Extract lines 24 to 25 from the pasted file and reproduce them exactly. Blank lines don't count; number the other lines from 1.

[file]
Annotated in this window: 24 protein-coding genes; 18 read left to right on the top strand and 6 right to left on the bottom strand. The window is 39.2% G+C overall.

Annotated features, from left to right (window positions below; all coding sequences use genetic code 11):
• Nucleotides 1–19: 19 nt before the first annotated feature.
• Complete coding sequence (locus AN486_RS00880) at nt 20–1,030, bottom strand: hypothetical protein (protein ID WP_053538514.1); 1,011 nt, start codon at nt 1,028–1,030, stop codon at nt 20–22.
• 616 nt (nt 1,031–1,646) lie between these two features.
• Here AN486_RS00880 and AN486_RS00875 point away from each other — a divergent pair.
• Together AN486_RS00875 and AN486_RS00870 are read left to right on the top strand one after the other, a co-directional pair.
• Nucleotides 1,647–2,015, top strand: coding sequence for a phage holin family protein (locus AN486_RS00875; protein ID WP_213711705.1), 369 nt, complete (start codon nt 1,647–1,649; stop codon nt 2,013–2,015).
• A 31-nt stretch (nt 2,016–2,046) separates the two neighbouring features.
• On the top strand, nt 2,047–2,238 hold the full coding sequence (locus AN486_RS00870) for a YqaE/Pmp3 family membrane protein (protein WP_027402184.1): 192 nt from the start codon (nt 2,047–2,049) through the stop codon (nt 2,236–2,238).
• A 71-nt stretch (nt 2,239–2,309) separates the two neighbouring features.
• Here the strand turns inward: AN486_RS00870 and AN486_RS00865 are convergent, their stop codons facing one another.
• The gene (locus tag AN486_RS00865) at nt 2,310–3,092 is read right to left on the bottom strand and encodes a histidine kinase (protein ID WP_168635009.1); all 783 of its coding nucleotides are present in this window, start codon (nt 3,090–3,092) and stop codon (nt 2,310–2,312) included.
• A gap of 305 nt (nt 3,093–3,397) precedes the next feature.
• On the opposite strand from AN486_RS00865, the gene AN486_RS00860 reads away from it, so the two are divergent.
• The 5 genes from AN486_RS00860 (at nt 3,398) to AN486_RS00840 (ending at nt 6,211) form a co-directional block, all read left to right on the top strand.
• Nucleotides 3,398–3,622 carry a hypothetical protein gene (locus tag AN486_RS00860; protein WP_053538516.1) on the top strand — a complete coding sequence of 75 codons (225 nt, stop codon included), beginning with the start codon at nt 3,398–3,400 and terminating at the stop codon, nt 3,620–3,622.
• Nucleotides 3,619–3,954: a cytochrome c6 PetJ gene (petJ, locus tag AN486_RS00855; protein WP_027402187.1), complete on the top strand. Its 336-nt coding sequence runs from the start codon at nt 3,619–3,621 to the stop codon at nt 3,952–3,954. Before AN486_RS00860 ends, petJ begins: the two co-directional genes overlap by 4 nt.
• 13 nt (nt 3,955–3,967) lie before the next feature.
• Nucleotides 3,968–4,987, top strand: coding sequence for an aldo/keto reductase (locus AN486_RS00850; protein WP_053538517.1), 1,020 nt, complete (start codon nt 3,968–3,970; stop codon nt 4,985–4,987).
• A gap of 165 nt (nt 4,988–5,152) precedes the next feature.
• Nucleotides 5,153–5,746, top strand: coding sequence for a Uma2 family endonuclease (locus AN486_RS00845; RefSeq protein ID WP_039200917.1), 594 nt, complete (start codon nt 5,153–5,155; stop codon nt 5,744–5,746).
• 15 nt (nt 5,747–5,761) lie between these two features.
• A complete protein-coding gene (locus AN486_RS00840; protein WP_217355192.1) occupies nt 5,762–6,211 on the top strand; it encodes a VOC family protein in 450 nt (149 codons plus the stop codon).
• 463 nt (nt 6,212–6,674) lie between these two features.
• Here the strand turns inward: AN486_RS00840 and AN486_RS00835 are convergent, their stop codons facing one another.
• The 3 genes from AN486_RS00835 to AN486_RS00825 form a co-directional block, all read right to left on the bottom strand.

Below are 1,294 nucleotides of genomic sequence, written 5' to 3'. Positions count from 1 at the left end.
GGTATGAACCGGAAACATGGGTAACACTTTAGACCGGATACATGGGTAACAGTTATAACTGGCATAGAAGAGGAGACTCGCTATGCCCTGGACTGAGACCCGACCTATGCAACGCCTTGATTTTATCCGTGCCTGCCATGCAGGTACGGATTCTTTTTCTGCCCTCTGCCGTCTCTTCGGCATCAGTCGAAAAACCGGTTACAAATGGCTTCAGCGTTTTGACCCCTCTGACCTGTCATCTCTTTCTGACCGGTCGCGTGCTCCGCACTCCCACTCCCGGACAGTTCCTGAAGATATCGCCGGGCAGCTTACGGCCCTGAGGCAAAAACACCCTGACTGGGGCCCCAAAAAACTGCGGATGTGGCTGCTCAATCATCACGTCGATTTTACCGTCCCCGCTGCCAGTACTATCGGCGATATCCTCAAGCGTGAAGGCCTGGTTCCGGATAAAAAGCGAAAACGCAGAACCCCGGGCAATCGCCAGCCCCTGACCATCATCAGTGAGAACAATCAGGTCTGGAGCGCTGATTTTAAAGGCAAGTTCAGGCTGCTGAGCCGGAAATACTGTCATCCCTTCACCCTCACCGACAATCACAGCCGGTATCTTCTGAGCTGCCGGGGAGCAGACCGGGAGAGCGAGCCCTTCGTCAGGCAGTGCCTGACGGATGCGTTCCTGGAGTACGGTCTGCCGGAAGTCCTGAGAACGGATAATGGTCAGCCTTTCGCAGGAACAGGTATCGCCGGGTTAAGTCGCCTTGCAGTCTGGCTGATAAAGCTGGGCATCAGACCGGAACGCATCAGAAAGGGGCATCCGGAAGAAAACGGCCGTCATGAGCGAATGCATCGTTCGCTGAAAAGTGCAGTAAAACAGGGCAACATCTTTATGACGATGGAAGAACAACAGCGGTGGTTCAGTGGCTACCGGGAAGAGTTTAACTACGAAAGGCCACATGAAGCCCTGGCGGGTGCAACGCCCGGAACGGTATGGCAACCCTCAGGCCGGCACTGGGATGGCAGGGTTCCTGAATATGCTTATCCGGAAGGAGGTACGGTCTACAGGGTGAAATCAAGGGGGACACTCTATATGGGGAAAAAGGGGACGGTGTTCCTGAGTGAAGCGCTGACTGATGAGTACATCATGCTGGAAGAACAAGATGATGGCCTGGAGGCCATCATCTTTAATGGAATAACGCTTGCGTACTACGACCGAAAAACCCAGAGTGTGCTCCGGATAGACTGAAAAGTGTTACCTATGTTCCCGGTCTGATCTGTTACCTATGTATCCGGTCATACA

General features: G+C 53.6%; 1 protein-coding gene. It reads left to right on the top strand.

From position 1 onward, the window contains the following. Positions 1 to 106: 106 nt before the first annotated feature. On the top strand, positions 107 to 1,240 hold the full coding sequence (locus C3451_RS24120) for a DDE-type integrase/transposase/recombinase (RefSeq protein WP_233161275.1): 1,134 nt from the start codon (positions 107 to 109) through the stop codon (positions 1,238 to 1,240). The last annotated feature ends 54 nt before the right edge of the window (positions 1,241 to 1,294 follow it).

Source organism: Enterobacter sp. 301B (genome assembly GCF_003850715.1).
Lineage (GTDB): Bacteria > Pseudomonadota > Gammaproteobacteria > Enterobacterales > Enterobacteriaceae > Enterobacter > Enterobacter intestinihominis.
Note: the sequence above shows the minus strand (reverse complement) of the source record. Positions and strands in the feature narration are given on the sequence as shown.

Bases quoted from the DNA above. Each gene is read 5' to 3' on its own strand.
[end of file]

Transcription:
• A complete protein-coding gene (locus AN486_RS00840; protein WP_217355192.1) occupies nt 5,762–6,211 on the top strand; it encodes a VOC family protein in 450 nt (149 codons plus the stop codon).
• 463 nt (nt 6,212–6,674) lie between these two features.